Once again, the UK is staring down the barrel of a significant logistics crisis. In just a few short weeks, on the 1st January 2022, another hurdle of the “Brexit” process awaits. With the potential to cause delays in Calais and grind imports to a halt, the introduction of the Goods Vehicle Movement Service (GVMS) presents a number of risks to UK industry and European exporters.
To better understand the impact GVMS will have, we need to look more closely at what has been happening over the past 12 months and the efforts of Evolution’s customs team in navigating a period of dynamic geopolitics.
The lead up to the start of 2021 was fraught with concern over the fallout from Brexit. Now, almost a year later, many of the fears were allayed reasonably quickly – Northern Ireland being the possible exception. Concerns of long port delays were generally unfounded and in our own experience, imports went smoothly with minimal disruption. Exports faired similarly, minus the need to raise transit documents for anything other than direct movements, which added time and cost to the process.
At all non-inventory linked ports, there has, essentially, been no frontier. This means that the goods have either been allowed to pass through without the need for a customs entry – either prior to arrival or at the time of arrival. Traders, or their customs agents, have had up to 6 months after the goods have arrived to make a full customs entry.
There has, in essence, been no direct link between UK Customs clearance and a specific truck movement. At the same time, exports have not benefitted from this approach, instead requiring a submission in advance. Without a doubt, this “soft” approach from HMRC has significantly assisted the flow of imports and minimised potential disruptions.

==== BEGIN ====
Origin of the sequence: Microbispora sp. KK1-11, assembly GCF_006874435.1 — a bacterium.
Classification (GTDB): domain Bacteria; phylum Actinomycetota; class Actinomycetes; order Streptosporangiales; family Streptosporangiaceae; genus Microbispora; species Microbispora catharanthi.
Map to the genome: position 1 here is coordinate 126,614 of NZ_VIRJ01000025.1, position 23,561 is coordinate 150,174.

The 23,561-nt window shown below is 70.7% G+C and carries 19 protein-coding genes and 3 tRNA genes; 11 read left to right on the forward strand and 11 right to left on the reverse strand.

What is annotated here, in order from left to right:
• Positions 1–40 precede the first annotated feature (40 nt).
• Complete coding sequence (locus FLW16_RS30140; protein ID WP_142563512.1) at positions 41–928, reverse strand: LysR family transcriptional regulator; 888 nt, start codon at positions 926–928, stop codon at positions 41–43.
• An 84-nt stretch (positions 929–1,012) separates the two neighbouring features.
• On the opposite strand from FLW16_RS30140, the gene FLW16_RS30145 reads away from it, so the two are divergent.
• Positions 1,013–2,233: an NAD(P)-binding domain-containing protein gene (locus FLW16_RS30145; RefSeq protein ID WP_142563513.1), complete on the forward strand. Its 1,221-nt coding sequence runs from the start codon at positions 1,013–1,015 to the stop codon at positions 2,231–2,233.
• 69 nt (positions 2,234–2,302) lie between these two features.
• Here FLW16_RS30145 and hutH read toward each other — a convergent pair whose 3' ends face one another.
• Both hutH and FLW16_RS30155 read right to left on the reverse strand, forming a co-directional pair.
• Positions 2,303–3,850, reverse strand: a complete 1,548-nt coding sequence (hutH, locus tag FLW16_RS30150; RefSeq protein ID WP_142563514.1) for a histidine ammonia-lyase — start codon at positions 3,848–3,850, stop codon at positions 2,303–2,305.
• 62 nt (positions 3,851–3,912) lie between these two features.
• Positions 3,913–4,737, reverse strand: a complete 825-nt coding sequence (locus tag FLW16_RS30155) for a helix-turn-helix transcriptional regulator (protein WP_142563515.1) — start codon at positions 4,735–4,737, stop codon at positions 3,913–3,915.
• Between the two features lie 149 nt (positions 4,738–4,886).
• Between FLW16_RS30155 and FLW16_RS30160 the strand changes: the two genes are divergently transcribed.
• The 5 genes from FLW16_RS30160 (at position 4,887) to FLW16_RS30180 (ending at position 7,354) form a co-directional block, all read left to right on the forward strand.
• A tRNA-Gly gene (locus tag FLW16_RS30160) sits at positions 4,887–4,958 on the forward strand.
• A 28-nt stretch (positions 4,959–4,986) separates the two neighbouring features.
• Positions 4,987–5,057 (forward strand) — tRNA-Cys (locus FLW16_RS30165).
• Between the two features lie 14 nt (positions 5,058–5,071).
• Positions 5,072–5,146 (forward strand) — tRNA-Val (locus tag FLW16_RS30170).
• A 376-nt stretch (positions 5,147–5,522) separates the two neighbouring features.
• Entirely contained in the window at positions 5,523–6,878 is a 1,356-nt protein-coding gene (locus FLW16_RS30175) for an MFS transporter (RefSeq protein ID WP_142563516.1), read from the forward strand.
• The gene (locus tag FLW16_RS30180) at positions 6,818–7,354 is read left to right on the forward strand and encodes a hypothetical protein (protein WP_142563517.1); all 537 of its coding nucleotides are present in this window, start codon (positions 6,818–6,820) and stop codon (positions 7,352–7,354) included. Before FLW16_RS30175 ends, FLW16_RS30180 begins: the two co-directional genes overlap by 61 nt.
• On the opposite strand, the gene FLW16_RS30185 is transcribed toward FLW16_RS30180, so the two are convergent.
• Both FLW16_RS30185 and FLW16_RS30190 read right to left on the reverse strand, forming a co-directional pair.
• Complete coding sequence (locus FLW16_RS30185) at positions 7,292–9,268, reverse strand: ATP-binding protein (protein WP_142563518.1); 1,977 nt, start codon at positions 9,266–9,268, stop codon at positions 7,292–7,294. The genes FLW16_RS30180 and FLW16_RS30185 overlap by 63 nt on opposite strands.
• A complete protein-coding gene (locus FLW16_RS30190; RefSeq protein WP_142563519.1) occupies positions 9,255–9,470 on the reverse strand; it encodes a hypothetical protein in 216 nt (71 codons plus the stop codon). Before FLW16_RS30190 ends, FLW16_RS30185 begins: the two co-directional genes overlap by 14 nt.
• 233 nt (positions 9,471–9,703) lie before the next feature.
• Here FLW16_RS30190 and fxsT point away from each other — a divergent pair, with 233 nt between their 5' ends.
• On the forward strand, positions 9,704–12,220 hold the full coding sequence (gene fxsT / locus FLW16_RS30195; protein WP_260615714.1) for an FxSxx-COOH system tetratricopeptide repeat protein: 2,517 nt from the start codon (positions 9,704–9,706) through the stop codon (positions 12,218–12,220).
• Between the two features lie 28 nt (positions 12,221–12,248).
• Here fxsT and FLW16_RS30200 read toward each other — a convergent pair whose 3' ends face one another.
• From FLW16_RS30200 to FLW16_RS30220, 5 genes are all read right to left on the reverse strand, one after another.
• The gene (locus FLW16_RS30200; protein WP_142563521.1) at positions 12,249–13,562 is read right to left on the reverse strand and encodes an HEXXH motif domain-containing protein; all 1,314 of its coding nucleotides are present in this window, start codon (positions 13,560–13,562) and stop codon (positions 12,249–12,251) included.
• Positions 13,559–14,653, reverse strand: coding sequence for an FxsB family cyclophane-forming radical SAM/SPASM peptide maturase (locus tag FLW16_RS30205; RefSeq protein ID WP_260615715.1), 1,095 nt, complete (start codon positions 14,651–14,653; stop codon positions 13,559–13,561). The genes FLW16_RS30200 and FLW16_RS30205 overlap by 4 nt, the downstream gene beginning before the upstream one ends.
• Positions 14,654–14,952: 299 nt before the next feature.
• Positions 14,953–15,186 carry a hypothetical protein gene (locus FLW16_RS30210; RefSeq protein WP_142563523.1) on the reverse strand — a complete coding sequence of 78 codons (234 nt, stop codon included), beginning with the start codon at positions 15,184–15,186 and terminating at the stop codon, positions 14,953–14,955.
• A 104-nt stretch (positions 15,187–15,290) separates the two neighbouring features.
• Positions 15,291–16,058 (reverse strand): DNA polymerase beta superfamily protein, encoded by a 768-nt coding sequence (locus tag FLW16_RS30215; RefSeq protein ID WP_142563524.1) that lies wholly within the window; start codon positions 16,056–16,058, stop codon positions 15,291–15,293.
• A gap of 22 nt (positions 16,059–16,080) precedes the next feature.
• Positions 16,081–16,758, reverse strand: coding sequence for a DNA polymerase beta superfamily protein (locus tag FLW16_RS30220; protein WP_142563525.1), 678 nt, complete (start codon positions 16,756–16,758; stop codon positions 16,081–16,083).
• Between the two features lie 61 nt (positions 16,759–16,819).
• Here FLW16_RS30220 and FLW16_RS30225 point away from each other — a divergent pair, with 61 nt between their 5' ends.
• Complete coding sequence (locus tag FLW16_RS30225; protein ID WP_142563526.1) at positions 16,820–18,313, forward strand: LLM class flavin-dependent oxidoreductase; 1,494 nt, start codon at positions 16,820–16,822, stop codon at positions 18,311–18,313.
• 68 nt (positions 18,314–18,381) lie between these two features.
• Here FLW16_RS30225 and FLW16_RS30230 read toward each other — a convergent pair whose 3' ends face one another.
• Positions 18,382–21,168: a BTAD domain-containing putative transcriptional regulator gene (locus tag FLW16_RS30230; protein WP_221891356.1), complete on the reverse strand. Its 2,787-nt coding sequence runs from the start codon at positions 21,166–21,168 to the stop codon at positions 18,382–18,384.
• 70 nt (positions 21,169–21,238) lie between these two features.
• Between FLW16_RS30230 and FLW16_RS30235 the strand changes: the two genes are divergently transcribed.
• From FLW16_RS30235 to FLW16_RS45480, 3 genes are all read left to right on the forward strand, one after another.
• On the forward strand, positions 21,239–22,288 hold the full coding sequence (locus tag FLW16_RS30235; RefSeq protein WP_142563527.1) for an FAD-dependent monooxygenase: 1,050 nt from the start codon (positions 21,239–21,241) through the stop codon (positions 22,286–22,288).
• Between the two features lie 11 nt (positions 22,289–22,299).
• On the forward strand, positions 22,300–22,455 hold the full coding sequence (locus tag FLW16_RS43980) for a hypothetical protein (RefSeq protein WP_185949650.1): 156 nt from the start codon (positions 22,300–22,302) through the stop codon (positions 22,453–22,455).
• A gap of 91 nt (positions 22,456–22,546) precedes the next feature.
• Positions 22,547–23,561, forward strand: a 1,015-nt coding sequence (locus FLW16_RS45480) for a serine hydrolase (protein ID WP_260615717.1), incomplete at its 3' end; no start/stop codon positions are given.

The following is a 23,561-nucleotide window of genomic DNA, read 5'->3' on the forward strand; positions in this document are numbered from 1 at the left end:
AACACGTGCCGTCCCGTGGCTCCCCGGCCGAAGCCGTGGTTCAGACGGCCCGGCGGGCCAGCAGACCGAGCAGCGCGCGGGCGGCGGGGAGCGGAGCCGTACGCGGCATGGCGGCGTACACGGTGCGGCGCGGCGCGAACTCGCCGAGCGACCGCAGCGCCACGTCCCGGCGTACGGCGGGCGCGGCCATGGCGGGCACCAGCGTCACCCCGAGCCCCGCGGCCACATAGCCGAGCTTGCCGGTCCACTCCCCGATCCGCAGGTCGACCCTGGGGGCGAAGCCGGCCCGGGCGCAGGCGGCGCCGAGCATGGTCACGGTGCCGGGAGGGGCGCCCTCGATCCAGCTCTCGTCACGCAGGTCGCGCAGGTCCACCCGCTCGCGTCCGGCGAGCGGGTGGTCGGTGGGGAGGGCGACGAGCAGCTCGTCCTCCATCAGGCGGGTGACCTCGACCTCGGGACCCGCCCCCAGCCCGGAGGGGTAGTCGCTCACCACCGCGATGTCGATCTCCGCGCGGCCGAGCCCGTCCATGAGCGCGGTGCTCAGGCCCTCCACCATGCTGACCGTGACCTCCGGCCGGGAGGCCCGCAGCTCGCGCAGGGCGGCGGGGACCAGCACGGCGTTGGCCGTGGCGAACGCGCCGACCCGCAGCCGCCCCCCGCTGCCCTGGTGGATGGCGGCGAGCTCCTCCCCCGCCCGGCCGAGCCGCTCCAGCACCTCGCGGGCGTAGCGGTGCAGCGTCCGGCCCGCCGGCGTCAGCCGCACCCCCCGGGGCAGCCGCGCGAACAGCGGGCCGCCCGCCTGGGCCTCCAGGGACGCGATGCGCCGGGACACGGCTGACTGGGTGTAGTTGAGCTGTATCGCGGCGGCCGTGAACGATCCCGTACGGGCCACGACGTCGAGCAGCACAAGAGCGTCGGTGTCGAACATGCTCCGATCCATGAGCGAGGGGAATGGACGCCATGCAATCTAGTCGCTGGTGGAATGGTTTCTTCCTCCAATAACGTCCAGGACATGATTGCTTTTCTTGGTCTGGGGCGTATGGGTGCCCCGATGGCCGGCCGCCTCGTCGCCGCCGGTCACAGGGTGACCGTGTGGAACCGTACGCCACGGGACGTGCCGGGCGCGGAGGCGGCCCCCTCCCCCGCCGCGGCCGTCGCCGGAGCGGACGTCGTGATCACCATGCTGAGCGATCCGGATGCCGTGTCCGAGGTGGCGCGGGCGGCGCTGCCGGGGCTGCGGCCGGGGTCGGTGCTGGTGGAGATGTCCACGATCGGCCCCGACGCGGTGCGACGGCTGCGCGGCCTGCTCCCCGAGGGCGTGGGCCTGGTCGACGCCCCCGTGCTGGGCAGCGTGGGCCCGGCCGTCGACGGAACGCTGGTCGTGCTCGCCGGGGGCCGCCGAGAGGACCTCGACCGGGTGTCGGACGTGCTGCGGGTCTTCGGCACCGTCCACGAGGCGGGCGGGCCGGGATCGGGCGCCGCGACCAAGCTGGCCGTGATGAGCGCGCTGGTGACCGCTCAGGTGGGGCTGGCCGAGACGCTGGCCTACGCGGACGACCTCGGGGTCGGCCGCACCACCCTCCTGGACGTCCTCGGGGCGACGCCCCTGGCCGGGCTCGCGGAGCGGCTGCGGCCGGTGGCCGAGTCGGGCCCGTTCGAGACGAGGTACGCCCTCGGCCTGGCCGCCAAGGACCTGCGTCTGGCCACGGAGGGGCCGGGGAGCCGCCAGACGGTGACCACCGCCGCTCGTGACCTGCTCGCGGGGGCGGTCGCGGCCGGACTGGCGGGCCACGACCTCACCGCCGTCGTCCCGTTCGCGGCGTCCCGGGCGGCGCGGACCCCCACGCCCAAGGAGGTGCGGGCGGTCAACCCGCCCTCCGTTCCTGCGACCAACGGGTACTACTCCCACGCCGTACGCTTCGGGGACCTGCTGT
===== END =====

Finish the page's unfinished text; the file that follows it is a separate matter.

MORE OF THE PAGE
From the start of next year, however, this is changing. From 1st Jan, GVMS records must be completed prior to arrival at the port of export. Vehicles will not be allowed to board a ferry or train if there is no record or if the record is incorrect. For imports, a customer entry must be shown for each individual shipment within the vehicle.
Additionally, drivers must have access to smart technology to use GVMS. This includes the presentation of records upon arrival at the port as well as receiving instructions in the event a record is incorrect or a vehicle is selected for examination during the crossing.
So, how can logistics managers and drivers access this system? GVMS is a web-based platform that can be accessed via www.uk.gov.uk using a Government Gateway I.D. obtainable by any company with an EORI number. Fortunately, this includes non-UK EORI numbers.
Critically, it is the responsibility of the vehicle operator to ensure that a GVMS record is created for each individual movement, with only one record per movement allowed. Full details of how to register, complete records and exactly what is required can be found at:
So, as the UK prepares to lose one of its most significant advantages of the past 12 months, awareness of obligations and what will change is crucial. While the exact impact of GVMS on imports remains to be seen, our team has proven time and again the importance and effectiveness of an experienced customs partner. Looking to meet your GVMS timeframes? Our customs team aims to complete and make available all customers documentation within just 30 minutes.
Preparation is everything, do what you can now to prepare and minimise the disruption to your business by working with a specialist to ensure the smoothest communications between shipper, haulier and the final delivery point and making sure that the correct paperwork is ready and available before the driver arrives at the border.